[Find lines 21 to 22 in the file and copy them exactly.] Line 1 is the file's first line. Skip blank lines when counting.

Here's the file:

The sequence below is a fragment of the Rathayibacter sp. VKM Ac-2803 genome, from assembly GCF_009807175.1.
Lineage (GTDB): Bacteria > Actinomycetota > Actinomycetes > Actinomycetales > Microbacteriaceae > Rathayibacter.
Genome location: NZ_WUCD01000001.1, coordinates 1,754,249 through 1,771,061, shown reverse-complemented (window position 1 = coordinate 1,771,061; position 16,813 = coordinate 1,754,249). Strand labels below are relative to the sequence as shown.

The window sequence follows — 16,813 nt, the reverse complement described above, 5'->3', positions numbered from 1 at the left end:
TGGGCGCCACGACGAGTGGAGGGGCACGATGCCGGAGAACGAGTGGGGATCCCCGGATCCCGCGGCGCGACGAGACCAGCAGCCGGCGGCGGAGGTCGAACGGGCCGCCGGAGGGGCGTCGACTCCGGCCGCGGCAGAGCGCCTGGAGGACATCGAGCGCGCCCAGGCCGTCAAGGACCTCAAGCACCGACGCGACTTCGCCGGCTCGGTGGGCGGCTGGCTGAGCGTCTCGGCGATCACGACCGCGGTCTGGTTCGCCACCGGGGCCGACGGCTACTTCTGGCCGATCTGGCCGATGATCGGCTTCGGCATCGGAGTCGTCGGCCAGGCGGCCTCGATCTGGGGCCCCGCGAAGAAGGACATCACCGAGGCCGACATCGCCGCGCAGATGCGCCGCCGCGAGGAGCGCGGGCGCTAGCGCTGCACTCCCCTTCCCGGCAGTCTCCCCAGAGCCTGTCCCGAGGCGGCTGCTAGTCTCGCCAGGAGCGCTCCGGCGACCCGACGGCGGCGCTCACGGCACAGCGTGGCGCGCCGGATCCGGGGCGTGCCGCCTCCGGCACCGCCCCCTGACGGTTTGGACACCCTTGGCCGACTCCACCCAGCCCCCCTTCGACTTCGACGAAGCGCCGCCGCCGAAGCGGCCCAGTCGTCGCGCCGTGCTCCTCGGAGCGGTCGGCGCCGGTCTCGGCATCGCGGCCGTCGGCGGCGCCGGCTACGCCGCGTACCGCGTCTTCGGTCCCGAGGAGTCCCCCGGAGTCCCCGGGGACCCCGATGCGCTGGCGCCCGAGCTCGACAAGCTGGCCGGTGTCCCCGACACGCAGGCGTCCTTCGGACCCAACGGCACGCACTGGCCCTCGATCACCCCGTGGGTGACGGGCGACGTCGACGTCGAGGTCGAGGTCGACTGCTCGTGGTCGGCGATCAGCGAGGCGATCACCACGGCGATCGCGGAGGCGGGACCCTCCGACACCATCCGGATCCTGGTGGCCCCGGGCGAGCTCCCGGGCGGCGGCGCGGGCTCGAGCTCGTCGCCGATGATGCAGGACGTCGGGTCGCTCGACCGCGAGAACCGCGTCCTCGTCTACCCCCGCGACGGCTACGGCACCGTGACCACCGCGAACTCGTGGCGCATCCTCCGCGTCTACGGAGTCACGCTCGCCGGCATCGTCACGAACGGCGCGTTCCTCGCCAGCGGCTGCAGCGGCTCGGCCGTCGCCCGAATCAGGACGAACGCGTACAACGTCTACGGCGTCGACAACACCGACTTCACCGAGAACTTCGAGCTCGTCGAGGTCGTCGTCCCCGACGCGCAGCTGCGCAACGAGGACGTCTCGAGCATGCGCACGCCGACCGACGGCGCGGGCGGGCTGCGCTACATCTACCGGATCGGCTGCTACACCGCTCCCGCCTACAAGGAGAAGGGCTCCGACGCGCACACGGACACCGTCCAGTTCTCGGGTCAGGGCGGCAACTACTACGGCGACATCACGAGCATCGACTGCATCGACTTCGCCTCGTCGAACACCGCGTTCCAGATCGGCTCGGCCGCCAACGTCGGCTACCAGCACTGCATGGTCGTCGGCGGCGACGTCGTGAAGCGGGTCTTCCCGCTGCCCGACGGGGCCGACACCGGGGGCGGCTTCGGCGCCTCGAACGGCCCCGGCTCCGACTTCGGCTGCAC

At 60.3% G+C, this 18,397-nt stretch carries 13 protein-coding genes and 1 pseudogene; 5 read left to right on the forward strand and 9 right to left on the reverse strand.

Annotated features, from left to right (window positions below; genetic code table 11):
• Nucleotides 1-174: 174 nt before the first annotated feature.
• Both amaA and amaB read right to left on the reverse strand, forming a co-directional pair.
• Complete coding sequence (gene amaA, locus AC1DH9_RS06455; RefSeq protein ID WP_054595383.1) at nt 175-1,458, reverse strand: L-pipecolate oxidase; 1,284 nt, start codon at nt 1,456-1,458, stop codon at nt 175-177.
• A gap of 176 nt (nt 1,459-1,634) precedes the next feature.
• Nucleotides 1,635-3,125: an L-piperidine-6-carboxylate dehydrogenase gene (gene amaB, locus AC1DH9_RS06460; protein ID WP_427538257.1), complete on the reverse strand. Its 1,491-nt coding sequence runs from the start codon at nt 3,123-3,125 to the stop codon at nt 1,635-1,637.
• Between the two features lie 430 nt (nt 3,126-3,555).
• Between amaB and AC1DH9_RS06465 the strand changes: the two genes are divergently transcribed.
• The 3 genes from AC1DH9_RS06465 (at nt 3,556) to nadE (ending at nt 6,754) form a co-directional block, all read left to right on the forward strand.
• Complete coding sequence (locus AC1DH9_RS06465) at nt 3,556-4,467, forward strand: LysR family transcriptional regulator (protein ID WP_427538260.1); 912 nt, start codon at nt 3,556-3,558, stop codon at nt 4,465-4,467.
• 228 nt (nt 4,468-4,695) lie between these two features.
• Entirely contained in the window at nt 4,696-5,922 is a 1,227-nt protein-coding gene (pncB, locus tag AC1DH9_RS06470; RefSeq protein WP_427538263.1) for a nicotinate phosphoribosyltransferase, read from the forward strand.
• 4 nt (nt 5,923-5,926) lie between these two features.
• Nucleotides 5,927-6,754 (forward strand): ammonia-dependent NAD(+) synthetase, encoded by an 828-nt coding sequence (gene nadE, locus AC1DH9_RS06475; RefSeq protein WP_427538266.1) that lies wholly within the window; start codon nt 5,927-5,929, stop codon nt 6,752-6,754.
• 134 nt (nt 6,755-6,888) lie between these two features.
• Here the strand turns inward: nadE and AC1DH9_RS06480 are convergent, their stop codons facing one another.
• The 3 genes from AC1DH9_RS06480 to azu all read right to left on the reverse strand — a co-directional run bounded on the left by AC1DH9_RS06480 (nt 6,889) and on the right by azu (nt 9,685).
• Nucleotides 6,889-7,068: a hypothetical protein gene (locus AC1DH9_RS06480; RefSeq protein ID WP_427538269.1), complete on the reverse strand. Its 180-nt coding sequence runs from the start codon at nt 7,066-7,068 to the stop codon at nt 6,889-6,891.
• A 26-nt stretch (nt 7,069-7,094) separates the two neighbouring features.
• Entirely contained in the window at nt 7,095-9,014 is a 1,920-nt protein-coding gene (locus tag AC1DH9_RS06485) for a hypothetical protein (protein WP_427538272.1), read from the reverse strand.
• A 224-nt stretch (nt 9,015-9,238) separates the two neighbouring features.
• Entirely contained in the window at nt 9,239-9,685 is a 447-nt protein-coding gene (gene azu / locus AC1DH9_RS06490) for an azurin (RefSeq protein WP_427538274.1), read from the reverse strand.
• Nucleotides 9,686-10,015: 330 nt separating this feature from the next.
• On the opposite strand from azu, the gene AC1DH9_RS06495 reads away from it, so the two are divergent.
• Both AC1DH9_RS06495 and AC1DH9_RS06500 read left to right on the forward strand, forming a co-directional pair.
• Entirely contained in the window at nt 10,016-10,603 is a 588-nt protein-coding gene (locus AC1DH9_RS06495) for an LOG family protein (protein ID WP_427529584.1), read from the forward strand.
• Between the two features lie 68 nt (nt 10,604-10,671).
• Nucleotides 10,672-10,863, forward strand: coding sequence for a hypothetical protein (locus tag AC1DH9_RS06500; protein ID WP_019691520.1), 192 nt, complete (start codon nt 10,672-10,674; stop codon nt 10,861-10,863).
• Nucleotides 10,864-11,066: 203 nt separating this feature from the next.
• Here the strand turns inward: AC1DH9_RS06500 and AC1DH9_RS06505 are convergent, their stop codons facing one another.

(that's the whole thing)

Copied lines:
• 134 nt (nt 6,755-6,888) lie between these two features.
• Here the strand turns inward: nadE and AC1DH9_RS06480 are convergent, their stop codons facing one another.